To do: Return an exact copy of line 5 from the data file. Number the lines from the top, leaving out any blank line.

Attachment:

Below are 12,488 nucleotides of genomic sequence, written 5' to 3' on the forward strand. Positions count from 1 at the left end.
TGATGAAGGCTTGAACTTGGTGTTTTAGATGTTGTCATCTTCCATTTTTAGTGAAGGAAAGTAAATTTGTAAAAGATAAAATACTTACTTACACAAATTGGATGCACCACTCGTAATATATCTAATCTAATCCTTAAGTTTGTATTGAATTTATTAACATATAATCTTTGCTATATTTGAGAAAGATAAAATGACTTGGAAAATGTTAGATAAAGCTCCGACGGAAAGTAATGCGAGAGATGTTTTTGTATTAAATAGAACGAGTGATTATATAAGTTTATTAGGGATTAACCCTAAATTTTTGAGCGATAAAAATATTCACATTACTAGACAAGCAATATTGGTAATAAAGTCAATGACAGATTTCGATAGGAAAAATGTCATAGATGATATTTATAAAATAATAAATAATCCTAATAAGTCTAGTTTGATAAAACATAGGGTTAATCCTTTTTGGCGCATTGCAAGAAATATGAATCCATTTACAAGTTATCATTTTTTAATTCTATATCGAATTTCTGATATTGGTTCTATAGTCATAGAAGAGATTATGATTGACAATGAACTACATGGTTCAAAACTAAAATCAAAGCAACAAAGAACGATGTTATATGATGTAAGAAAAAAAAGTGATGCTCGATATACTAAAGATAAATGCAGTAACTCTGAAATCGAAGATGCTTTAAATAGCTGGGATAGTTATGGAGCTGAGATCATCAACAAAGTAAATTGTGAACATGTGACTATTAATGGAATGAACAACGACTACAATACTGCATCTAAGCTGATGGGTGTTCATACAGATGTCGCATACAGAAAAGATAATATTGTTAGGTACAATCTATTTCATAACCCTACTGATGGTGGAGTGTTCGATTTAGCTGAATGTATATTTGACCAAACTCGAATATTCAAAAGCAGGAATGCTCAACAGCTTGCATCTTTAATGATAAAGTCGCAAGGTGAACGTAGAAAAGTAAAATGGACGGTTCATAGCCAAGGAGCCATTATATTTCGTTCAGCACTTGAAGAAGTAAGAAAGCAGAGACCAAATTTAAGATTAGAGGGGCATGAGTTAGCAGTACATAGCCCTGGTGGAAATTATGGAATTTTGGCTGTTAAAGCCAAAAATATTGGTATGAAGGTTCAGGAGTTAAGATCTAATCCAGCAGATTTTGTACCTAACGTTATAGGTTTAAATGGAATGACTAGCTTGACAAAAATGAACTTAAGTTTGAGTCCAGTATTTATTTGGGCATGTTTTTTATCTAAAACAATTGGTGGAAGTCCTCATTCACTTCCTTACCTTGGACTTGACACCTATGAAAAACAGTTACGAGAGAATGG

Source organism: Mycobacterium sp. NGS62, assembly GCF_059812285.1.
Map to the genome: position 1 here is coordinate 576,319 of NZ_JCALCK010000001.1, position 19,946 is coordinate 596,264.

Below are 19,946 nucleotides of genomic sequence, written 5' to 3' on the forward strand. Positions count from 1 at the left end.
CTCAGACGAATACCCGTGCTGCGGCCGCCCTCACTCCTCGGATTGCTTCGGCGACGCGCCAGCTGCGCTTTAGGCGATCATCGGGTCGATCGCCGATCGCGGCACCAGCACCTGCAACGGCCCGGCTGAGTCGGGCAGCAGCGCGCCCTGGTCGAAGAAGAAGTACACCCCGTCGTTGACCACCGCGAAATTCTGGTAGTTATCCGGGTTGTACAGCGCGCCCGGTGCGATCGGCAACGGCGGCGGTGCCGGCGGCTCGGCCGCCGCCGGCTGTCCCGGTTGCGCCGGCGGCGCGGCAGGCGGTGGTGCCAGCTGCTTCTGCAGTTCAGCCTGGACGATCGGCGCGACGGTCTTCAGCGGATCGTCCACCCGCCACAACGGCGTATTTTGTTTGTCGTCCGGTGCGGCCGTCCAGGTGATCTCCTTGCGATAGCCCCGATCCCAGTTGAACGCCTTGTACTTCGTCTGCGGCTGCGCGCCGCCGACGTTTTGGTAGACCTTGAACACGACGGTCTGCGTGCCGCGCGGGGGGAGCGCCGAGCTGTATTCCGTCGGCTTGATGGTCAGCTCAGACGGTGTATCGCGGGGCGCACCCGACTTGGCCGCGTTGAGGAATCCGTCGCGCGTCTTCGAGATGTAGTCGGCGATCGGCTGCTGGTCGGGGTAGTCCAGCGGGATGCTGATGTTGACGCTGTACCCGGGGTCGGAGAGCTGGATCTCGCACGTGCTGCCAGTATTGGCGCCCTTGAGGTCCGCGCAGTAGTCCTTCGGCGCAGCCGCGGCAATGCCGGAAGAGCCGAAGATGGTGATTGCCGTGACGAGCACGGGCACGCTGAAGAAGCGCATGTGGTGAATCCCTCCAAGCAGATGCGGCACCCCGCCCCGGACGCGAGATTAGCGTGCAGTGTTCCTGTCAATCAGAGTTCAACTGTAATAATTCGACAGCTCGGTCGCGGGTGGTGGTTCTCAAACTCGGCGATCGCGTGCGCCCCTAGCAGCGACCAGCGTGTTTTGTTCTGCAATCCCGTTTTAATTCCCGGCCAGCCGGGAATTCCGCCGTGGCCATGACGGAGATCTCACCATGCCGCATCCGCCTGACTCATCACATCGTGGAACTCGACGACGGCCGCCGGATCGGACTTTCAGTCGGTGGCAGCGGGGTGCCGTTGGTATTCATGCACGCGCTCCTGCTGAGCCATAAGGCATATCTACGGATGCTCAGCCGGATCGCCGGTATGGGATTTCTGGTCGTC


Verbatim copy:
Below are 19,946 nucleotides of genomic sequence, written 5' to 3' on the forward strand. Positions count from 1 at the left end.